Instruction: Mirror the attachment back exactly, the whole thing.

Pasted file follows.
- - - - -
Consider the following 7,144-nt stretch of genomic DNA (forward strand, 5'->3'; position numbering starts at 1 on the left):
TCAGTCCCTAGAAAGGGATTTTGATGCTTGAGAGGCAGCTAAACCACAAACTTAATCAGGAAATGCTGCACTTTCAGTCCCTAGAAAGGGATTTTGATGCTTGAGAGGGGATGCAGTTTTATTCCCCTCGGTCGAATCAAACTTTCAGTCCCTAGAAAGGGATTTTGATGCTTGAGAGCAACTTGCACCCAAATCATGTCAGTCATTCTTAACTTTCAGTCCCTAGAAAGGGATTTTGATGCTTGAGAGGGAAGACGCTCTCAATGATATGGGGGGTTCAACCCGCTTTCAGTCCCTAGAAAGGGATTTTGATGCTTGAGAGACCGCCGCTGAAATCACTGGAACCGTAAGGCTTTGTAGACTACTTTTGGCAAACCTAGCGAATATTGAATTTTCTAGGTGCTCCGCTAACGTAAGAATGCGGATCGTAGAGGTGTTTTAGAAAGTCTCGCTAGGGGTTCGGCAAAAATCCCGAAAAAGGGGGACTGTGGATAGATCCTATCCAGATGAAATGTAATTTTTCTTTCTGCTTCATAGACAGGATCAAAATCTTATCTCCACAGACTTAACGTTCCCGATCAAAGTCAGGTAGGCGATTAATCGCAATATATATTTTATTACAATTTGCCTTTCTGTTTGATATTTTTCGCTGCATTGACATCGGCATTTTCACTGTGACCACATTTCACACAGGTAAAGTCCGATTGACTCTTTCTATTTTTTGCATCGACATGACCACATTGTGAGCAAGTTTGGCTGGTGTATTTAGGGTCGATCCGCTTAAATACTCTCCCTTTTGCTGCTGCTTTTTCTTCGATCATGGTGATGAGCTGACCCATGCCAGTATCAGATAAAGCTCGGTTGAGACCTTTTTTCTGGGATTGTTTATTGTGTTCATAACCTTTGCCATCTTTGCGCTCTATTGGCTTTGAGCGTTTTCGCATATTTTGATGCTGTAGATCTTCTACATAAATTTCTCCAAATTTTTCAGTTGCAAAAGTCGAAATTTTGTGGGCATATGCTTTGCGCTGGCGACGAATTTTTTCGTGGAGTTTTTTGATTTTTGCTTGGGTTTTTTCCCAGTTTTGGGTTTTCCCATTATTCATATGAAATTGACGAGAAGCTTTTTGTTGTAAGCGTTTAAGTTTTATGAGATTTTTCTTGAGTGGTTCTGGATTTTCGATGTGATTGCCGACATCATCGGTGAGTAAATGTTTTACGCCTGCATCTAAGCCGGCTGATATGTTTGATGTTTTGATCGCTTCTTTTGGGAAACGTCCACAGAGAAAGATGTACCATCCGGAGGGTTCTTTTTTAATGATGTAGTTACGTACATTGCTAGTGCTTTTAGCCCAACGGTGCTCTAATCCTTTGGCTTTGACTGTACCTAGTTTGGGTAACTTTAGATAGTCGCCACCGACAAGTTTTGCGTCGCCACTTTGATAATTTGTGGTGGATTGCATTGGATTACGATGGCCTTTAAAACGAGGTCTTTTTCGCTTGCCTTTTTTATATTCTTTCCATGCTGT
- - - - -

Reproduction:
Consider the following 7,144-nt stretch of genomic DNA (forward strand, 5'->3'; position numbering starts at 1 on the left):
TCAGTCCCTAGAAAGGGATTTTGATGCTTGAGAGGCAGCTAAACCACAAACTTAATCAGGAAATGCTGCACTTTCAGTCCCTAGAAAGGGATTTTGATGCTTGAGAGGGGATGCAGTTTTATTCCCCTCGGTCGAATCAAACTTTCAGTCCCTAGAAAGGGATTTTGATGCTTGAGAGCAACTTGCACCCAAATCATGTCAGTCATTCTTAACTTTCAGTCCCTAGAAAGGGATTTTGATGCTTGAGAGGGAAGACGCTCTCAATGATATGGGGGGTTCAACCCGCTTTCAGTCCCTAGAAAGGGATTTTGATGCTTGAGAGACCGCCGCTGAAATCACTGGAACCGTAAGGCTTTGTAGACTACTTTTGGCAAACCTAGCGAATATTGAATTTTCTAGGTGCTCCGCTAACGTAAGAATGCGGATCGTAGAGGTGTTTTAGAAAGTCTCGCTAGGGGTTCGGCAAAAATCCCGAAAAAGGGGGACTGTGGATAGATCCTATCCAGATGAAATGTAATTTTTCTTTCTGCTTCATAGACAGGATCAAAATCTTATCTCCACAGACTTAACGTTCCCGATCAAAGTCAGGTAGGCGATTAATCGCAATATATATTTTATTACAATTTGCCTTTCTGTTTGATATTTTTCGCTGCATTGACATCGGCATTTTCACTGTGACCACATTTCACACAGGTAAAGTCCGATTGACTCTTTCTATTTTTTGCATCGACATGACCACATTGTGAGCAAGTTTGGCTGGTGTATTTAGGGTCGATCCGCTTAAATACTCTCCCTTTTGCTGCTGCTTTTTCTTCGATCATGGTGATGAGCTGACCCATGCCAGTATCAGATAAAGCTCGGTTGAGACCTTTTTTCTGGGATTGTTTATTGTGTTCATAACCTTTGCCATCTTTGCGCTCTATTGGCTTTGAGCGTTTTCGCATATTTTGATGCTGTAGATCTTCTACATAAATTTCTCCAAATTTTTCAGTTGCAAAAGTCGAAATTTTGTGGGCATATGCTTTGCGCTGGCGACGAATTTTTTCGTGGAGTTTTTTGATTTTTGCTTGGGTTTTTTCCCAGTTTTGGGTTTTCCCATTATTCATATGAAATTGACGAGAAGCTTTTTGTTGTAAGCGTTTAAGTTTTATGAGATTTTTCTTGAGTGGTTCTGGATTTTCGATGTGATTGCCGACATCATCGGTGAGTAAATGTTTTACGCCTGCATCTAAGCCGGCTGATATGTTTGATGTTTTGATCGCTTCTTTTGGGAAACGTCCACAGAGAAAGATGTACCATCCGGAGGGTTCTTTTTTAATGATGTAGTTACGTACATTGCTAGTGCTTTTAGCCCAACGGTGCTCTAATCCTTTGGCTTTGACTGTACCTAGTTTGGGTAACTTTAGATAGTCGCCACCGACAAGTTTTGCGTCGCCACTTTGATAATTTGTGGTGGATTGCATTGGATTACGATGGCCTTTAAAACGAGGTCTTTTTCGCTTGCCTTTTTTATATTCTTTCCATGCTGT